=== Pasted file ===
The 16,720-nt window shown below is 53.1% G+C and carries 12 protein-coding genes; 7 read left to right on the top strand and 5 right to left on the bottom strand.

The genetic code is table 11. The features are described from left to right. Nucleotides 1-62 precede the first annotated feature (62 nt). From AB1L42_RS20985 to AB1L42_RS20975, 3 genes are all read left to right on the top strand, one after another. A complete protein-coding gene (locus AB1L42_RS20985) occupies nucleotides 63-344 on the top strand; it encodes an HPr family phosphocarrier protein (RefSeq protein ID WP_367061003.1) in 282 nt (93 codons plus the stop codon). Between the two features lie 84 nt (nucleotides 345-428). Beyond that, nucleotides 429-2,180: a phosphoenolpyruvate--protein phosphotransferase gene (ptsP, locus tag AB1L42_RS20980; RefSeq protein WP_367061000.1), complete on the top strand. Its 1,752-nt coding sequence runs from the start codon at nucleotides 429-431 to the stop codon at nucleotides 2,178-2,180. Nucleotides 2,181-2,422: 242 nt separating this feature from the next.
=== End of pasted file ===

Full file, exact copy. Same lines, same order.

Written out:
The 16,720-nt window shown below is 53.1% G+C and carries 12 protein-coding genes; 7 read left to right on the top strand and 5 right to left on the bottom strand.

The genetic code is table 11. The features are described from left to right. Nucleotides 1-62 precede the first annotated feature (62 nt). From AB1L42_RS20985 to AB1L42_RS20975, 3 genes are all read left to right on the top strand, one after another. A complete protein-coding gene (locus AB1L42_RS20985) occupies nucleotides 63-344 on the top strand; it encodes an HPr family phosphocarrier protein (RefSeq protein ID WP_367061003.1) in 282 nt (93 codons plus the stop codon). Between the two features lie 84 nt (nucleotides 345-428). Beyond that, nucleotides 429-2,180: a phosphoenolpyruvate--protein phosphotransferase gene (ptsP, locus tag AB1L42_RS20980; RefSeq protein WP_367061000.1), complete on the top strand. Its 1,752-nt coding sequence runs from the start codon at nucleotides 429-431 to the stop codon at nucleotides 2,178-2,180. Nucleotides 2,181-2,422: 242 nt separating this feature from the next.